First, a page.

2. How about outside corners - simply cover with drywall compound, but no tape?

3. No tape or drywall compound at all in the inside corners?

4. Any benefit / need to priming the drywall first? I am concerned with the thinset sticking to the drywall compound.

5. What is everyone's preference with respect to curbs? I intially was going to cover the curb with CBU, but I am wondering about simply using drywall - due to ease. I am worried that the drywall may crush over time - esp on top.

Thanks
Geoff
(At this rate I'll be able to have a shower in about 4 months........)
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Old 09-19-2011, 09:57 PM   #7
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Hi Geoff,

1) I wouldn't bother filling the screw holes with compound ahead of time. They will be filled with thinset as you spread the thinset to hang the Kerdi.

2 and 3) Completely avoid the use of drywall compound or tape on drywall joints, whether they are butt joints, inside corners, or outside corners if they are to be covered with Kerdi.

4) Avoid the use of compound so you can avoid the use of primer. Thinset sticks tremendously well to the bare paper layer of drywall. Primer becomes an an extra layer and the thinset will only stick as well as the paint sticks. Seeing as how paint likes to get soft when covered with a layer of wet thinset, I avoid it altogether. Bare paper is best.

5) Use whichever you like. There is no danger of the drywall crushing over time when covered with Kerdi and tile. If there was a danger of crushing the drywall, there would be no way you could use the foam curbs that Schluter makes. So rest assured that you won't have this "crushing" issue that you're concerned about.

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Old 09-26-2011, 07:20 PM   #8
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Thanks for the replies. I am slowly making some progress on this.

I am preparing to make a mud bed for the shower. Admittedly this is my first attempt. Tonight I made a full size practise test bed and it is curing as I type.

I have a couple of questions on this.

1. While I am generally pleased with my practise bed, I may have some very small depressions. If that happens on my final version, can I use a skim coat of thinset to smooth and level the bed. Let it dry and then kerdi it. I appreciate this may be a very thin skim coat.

2. How hard do you need to compact the mud?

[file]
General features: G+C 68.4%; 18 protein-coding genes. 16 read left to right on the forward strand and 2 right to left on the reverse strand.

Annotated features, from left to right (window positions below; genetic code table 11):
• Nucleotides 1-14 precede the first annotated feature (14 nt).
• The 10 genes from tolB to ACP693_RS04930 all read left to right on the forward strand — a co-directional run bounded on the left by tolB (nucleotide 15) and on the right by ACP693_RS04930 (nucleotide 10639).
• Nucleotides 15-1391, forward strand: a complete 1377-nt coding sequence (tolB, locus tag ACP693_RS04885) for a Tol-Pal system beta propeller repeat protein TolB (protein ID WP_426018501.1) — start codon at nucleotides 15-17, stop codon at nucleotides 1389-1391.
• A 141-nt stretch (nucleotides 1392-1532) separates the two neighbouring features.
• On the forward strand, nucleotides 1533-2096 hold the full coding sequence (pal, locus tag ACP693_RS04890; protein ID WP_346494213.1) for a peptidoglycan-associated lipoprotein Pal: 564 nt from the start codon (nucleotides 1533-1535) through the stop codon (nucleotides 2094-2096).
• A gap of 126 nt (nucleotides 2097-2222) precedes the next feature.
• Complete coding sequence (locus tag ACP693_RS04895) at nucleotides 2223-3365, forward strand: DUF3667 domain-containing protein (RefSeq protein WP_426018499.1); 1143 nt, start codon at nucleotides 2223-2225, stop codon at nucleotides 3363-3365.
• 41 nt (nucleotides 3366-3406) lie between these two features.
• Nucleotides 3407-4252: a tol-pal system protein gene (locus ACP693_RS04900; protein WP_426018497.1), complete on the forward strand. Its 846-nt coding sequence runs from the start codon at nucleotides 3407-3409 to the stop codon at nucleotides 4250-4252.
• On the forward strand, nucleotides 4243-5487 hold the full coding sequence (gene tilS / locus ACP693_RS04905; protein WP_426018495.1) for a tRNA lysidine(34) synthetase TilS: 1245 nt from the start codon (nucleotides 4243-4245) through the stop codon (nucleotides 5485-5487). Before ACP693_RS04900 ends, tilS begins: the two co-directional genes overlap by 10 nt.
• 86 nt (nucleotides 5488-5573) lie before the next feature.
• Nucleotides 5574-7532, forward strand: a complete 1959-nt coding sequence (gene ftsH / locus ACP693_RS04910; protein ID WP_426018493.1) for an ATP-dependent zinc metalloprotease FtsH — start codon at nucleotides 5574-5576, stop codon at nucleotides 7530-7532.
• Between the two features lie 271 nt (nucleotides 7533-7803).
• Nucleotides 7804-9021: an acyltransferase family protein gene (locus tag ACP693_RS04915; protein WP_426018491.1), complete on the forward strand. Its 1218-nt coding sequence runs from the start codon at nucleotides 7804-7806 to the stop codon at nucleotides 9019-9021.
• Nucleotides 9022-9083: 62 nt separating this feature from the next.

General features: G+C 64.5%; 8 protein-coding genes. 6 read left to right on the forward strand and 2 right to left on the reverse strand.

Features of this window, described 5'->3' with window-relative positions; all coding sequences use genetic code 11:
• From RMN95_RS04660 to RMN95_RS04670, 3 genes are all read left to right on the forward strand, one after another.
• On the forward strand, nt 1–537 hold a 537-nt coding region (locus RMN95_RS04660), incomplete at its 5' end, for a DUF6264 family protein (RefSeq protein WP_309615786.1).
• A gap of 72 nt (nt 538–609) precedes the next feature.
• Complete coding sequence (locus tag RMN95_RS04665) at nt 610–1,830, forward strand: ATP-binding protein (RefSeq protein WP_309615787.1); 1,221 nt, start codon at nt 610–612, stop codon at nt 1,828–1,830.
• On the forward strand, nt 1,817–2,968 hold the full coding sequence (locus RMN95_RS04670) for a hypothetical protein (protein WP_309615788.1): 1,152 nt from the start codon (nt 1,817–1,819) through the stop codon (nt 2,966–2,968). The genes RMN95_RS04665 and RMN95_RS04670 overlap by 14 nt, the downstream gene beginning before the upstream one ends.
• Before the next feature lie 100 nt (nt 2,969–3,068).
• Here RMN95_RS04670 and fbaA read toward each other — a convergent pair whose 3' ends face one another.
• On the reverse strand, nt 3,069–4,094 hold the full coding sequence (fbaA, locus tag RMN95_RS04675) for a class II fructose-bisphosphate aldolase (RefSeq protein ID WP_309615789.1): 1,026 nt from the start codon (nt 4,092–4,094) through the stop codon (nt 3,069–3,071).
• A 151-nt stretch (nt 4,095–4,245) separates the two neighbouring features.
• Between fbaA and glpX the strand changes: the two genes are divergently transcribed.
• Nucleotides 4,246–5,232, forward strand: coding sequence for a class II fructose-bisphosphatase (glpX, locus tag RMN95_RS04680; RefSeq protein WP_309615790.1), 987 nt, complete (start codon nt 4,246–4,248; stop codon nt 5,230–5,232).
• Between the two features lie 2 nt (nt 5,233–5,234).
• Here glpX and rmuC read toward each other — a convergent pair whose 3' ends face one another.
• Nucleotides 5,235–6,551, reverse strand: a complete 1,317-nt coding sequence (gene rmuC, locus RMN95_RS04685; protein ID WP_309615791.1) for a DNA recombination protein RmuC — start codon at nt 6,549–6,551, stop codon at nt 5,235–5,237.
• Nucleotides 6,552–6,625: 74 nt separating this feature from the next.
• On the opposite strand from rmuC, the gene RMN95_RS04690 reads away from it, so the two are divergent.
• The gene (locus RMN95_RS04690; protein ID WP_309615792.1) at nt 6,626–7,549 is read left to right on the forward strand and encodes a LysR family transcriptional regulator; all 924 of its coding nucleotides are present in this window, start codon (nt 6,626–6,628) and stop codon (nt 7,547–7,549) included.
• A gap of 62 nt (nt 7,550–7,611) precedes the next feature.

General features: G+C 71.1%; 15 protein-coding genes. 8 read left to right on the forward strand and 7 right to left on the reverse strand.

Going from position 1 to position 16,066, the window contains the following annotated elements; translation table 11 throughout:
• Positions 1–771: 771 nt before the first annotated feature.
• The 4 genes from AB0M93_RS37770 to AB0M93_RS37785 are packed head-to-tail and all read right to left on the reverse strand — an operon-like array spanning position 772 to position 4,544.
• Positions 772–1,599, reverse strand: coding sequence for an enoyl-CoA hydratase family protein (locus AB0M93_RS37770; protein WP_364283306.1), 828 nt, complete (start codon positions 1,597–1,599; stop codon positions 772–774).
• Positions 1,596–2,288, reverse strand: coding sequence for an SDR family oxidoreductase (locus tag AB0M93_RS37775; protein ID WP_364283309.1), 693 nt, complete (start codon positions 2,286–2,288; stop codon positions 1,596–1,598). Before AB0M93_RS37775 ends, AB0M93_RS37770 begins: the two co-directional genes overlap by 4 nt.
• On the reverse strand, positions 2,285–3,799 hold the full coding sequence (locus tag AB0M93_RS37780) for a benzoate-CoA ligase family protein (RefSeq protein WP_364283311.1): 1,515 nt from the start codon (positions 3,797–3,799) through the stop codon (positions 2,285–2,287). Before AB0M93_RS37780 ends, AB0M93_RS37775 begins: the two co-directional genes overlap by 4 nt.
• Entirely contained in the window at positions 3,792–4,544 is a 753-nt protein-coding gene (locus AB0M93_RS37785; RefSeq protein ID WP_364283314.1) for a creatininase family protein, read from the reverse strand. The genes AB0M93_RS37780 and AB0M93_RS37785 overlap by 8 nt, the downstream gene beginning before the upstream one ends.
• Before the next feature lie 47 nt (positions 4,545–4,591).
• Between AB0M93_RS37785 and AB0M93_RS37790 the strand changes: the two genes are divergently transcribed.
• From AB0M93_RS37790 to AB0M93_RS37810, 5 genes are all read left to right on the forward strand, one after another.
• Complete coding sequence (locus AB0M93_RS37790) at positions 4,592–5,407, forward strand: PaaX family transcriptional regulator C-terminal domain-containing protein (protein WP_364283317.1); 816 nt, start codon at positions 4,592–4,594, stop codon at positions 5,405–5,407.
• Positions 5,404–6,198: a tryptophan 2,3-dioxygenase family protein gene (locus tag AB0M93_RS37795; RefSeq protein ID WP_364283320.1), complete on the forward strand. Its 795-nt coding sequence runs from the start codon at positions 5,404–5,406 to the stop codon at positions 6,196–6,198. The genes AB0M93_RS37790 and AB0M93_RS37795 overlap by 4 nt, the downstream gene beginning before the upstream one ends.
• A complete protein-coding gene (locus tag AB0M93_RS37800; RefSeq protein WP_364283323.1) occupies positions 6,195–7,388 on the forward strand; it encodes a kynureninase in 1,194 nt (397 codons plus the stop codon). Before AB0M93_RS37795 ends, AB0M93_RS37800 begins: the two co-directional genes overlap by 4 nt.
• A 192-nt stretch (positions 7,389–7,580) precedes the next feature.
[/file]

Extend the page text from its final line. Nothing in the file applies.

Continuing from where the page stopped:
3. One observation. I am pretty sure I the right consistency, but it struck me that a little wetter would make it easier to work and smooth and still maintain its shape.

Thanks for the tips.

Geoff
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Old 09-26-2011, 08:10 PM   #9
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1. Don't let that happen on your final version. You've practiced. You should have no trouble at all making it all quite flat and properly sloped. Easiest if you'll cut you several straight edges to fit the distances from drain to corners and to each side. Having half a dozen nice, straight, square-edged, screed boards doesn't make you a sissy, it makes you smarter than the average DIYer.

2. No need to pack it hard enough to walk on. No need to beat it like a stepchild. Just whack it with your wood float liken to if you were killin' scorpions on the mud. Or some such. You want it tight enough so it wants to stay in place as you scrape the surface off to shape it properly.

Some folks like to hammer on theirs more than others. Michael Byrne, for example, wants literally to be able to walk on his when he's finished, but you'll have no problem leaving footprints in mine when I call it done.

It'll cure quite hard enough for the intended purpose either way.

A little wetter always makes mud more difficult to work far as I'm concerned. Easiest possible mud would have no water at all. Just pewsh it around 'till it's flat. But that wouldn't cure out very well. I recommend you visit our whirl-famous Liberry and find the Shower Construction section. In there John Bridge has a nice article on deck mud. If you make yours like that, you'll have no problem shaping it correctly and having a very tileable surface.